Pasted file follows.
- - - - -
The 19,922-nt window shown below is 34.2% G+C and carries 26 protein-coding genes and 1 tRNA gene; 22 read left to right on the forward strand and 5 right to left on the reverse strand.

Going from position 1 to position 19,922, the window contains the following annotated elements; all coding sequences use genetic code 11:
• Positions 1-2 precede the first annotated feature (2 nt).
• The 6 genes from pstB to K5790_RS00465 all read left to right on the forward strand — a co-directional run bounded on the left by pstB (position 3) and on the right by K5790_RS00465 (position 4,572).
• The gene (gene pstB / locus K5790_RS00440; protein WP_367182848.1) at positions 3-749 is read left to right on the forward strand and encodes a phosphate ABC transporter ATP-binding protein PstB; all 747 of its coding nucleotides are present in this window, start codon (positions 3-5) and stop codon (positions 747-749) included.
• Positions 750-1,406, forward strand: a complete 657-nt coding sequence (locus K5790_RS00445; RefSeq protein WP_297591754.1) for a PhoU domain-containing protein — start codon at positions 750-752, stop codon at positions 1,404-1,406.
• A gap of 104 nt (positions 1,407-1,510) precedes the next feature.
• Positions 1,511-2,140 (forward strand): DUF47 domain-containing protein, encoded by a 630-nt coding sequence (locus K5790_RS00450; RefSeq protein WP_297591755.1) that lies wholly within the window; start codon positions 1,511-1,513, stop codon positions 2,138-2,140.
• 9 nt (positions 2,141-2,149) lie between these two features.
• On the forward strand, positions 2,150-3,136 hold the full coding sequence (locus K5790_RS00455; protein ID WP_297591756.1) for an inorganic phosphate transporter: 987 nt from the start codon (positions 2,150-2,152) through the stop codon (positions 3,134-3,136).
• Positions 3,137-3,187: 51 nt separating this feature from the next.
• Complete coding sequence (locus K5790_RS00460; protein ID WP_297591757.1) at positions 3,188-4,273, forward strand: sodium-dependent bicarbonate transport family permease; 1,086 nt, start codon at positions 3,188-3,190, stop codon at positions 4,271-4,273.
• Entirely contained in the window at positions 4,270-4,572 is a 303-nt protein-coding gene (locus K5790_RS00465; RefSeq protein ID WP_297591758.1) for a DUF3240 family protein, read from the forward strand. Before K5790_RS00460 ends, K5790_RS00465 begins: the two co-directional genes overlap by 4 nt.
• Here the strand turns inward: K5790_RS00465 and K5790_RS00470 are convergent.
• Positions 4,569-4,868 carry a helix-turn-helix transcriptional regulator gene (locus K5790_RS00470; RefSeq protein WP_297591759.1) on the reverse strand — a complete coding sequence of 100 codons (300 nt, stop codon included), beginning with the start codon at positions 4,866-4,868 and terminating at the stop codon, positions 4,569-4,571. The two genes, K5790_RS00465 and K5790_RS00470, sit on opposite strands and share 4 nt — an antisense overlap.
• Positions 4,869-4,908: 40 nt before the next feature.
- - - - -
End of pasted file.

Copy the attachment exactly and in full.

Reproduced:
The 19,922-nt window shown below is 34.2% G+C and carries 26 protein-coding genes and 1 tRNA gene; 22 read left to right on the forward strand and 5 right to left on the reverse strand.

Going from position 1 to position 19,922, the window contains the following annotated elements; all coding sequences use genetic code 11:
• Positions 1-2 precede the first annotated feature (2 nt).
• The 6 genes from pstB to K5790_RS00465 all read left to right on the forward strand — a co-directional run bounded on the left by pstB (position 3) and on the right by K5790_RS00465 (position 4,572).
• The gene (gene pstB / locus K5790_RS00440; protein WP_367182848.1) at positions 3-749 is read left to right on the forward strand and encodes a phosphate ABC transporter ATP-binding protein PstB; all 747 of its coding nucleotides are present in this window, start codon (positions 3-5) and stop codon (positions 747-749) included.
• Positions 750-1,406, forward strand: a complete 657-nt coding sequence (locus K5790_RS00445; RefSeq protein WP_297591754.1) for a PhoU domain-containing protein — start codon at positions 750-752, stop codon at positions 1,404-1,406.
• A gap of 104 nt (positions 1,407-1,510) precedes the next feature.
• Positions 1,511-2,140 (forward strand): DUF47 domain-containing protein, encoded by a 630-nt coding sequence (locus K5790_RS00450; RefSeq protein WP_297591755.1) that lies wholly within the window; start codon positions 1,511-1,513, stop codon positions 2,138-2,140.
• 9 nt (positions 2,141-2,149) lie between these two features.
• On the forward strand, positions 2,150-3,136 hold the full coding sequence (locus K5790_RS00455; protein ID WP_297591756.1) for an inorganic phosphate transporter: 987 nt from the start codon (positions 2,150-2,152) through the stop codon (positions 3,134-3,136).
• Positions 3,137-3,187: 51 nt separating this feature from the next.
• Complete coding sequence (locus K5790_RS00460; protein ID WP_297591757.1) at positions 3,188-4,273, forward strand: sodium-dependent bicarbonate transport family permease; 1,086 nt, start codon at positions 3,188-3,190, stop codon at positions 4,271-4,273.
• Entirely contained in the window at positions 4,270-4,572 is a 303-nt protein-coding gene (locus K5790_RS00465; RefSeq protein ID WP_297591758.1) for a DUF3240 family protein, read from the forward strand. Before K5790_RS00460 ends, K5790_RS00465 begins: the two co-directional genes overlap by 4 nt.
• Here the strand turns inward: K5790_RS00465 and K5790_RS00470 are convergent.
• Positions 4,569-4,868 carry a helix-turn-helix transcriptional regulator gene (locus K5790_RS00470; RefSeq protein WP_297591759.1) on the reverse strand — a complete coding sequence of 100 codons (300 nt, stop codon included), beginning with the start codon at positions 4,866-4,868 and terminating at the stop codon, positions 4,569-4,571. The two genes, K5790_RS00465 and K5790_RS00470, sit on opposite strands and share 4 nt — an antisense overlap.
• Positions 4,869-4,908: 40 nt before the next feature.